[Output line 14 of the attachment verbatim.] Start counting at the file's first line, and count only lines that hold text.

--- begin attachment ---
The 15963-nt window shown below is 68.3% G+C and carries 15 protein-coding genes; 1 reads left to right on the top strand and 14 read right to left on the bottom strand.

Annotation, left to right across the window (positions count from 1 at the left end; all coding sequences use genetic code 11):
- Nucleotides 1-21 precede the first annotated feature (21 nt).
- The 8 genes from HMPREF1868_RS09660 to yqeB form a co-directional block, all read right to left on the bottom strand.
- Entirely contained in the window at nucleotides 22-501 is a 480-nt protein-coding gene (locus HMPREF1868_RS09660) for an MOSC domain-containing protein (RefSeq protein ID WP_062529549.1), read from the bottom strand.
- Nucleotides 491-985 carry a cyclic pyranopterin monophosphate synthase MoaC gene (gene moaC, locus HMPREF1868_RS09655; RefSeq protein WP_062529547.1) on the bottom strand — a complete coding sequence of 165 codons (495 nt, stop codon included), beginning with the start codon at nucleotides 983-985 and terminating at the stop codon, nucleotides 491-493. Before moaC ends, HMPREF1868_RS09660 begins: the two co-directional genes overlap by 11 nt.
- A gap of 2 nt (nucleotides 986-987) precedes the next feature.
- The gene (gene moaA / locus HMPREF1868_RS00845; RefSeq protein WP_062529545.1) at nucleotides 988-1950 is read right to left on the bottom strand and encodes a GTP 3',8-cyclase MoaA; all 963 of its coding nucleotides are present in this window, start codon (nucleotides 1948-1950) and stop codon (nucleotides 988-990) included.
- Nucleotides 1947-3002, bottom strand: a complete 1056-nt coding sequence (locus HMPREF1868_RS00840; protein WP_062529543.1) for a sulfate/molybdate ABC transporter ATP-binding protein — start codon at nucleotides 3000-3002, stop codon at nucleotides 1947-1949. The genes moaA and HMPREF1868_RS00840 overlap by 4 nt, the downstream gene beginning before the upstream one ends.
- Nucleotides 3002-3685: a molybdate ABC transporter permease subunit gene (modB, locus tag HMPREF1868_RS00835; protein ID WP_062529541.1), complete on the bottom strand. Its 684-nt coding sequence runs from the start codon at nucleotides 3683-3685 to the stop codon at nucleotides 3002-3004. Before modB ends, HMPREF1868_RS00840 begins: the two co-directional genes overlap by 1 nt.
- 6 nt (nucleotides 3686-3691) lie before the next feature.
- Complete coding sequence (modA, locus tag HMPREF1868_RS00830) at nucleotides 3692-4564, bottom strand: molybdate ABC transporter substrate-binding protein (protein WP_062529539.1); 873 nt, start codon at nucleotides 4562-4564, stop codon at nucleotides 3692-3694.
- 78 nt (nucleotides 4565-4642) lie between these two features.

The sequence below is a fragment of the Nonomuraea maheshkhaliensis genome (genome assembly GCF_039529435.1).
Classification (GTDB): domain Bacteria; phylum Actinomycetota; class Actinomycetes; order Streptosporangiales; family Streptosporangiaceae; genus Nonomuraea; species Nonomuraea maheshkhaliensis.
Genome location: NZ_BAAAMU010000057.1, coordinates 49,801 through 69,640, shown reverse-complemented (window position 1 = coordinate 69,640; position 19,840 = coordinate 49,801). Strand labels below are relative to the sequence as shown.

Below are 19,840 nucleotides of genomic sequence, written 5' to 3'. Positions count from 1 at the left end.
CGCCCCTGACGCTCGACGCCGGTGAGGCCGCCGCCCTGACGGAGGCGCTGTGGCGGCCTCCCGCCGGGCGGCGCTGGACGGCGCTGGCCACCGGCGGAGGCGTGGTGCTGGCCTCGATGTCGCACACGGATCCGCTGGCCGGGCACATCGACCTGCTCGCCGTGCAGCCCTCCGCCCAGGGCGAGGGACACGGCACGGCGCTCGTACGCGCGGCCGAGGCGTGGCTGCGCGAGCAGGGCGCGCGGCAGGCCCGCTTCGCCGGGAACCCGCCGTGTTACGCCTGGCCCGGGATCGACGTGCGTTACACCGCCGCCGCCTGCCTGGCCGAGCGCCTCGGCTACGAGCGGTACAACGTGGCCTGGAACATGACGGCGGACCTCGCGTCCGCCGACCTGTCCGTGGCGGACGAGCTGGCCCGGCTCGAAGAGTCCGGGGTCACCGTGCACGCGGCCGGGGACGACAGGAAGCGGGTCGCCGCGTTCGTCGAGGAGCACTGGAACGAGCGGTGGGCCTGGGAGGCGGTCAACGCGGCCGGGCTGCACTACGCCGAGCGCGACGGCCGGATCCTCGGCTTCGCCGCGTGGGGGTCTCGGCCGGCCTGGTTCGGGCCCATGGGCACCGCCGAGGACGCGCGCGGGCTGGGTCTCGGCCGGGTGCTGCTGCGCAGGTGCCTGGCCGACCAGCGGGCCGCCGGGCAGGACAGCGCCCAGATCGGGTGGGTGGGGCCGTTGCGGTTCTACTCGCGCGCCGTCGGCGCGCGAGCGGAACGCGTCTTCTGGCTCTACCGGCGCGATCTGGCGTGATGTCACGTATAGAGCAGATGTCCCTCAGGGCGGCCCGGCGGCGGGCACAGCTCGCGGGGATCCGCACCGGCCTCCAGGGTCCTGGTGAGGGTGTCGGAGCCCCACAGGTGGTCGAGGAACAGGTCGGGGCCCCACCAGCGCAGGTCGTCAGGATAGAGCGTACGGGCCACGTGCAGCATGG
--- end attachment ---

The sequence below is a fragment of the Nonomuraea maheshkhaliensis genome (genome assembly GCF_039529435.1).